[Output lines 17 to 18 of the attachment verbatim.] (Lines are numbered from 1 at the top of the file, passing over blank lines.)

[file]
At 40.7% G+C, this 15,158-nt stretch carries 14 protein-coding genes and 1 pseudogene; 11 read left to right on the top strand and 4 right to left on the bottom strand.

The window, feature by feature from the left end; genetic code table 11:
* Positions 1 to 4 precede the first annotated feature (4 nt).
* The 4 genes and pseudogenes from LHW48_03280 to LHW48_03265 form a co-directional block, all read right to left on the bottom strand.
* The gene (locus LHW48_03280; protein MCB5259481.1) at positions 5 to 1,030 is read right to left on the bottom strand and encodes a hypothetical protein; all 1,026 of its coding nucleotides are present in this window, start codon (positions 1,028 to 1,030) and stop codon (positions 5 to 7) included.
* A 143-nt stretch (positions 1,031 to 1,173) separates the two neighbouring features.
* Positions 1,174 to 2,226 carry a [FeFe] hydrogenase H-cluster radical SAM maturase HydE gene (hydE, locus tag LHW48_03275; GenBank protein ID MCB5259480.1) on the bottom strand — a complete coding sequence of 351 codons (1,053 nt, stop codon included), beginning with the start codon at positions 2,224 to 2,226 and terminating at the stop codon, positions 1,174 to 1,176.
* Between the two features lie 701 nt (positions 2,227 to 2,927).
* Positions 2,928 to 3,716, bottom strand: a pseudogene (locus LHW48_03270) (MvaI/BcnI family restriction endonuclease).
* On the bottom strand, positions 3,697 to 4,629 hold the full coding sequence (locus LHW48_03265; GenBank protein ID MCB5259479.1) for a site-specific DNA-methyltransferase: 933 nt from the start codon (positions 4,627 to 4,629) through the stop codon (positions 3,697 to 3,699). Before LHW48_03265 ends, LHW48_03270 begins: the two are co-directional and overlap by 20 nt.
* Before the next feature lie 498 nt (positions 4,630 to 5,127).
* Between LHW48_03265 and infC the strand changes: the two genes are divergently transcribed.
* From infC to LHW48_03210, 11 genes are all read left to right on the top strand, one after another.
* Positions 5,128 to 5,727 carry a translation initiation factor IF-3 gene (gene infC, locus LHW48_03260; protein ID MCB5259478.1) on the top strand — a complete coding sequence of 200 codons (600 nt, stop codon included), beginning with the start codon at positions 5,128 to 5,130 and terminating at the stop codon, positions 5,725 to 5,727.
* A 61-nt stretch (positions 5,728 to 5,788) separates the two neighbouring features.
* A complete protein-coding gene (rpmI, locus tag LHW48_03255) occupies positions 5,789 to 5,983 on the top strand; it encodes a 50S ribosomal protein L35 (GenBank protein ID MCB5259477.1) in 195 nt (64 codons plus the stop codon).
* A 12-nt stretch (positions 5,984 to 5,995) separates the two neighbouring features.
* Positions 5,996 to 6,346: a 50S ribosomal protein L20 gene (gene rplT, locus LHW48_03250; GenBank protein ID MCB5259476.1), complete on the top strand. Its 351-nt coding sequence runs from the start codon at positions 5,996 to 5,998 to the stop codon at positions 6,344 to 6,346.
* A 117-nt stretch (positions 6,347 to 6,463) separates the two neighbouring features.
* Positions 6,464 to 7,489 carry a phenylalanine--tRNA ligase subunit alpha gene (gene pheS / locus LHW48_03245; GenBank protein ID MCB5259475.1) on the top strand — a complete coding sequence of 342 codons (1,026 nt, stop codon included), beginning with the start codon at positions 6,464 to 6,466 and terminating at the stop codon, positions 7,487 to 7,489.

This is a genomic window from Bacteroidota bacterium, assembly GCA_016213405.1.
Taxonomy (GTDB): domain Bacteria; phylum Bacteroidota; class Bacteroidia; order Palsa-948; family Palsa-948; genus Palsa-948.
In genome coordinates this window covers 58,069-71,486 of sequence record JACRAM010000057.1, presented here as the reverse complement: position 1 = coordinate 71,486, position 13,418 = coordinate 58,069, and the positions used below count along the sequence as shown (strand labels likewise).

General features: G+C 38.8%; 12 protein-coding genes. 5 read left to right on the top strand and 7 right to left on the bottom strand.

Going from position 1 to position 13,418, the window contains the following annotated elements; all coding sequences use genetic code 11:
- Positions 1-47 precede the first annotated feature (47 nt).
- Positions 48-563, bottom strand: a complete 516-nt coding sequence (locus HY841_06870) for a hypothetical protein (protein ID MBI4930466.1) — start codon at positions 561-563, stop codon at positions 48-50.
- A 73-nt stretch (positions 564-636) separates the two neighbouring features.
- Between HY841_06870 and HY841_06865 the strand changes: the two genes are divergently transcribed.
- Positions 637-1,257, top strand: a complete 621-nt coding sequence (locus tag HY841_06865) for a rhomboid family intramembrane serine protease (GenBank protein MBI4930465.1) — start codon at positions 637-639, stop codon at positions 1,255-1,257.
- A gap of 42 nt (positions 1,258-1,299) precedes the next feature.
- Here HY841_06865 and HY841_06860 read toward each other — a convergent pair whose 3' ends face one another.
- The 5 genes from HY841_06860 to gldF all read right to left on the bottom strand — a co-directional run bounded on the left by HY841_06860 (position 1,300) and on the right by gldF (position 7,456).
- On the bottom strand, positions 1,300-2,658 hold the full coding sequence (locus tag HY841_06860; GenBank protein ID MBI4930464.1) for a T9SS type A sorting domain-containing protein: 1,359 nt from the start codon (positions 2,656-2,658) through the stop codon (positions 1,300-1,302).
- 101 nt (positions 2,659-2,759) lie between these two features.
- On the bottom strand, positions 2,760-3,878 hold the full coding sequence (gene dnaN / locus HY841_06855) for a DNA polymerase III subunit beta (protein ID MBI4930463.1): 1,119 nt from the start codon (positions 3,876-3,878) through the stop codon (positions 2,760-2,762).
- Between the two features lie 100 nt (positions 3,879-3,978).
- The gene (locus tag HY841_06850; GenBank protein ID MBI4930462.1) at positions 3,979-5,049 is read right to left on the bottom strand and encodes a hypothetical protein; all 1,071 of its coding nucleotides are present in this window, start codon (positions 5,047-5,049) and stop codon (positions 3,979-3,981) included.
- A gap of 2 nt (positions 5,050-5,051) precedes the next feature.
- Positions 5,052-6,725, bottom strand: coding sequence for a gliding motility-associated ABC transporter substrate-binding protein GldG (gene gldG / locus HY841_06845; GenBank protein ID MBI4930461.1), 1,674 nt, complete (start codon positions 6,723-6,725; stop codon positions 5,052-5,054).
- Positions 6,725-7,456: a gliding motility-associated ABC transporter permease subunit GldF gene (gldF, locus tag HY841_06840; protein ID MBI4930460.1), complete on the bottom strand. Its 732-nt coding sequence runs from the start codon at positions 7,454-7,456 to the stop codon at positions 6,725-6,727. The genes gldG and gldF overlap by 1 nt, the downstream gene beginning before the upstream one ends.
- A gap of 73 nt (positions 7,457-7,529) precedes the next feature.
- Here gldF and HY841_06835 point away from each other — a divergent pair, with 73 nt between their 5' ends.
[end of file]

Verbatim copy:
* A 12-nt stretch (positions 5,984 to 5,995) separates the two neighbouring features.
* Positions 5,996 to 6,346: a 50S ribosomal protein L20 gene (gene rplT, locus LHW48_03250; GenBank protein ID MCB5259476.1), complete on the top strand. Its 351-nt coding sequence runs from the start codon at positions 5,996 to 5,998 to the stop codon at positions 6,344 to 6,346.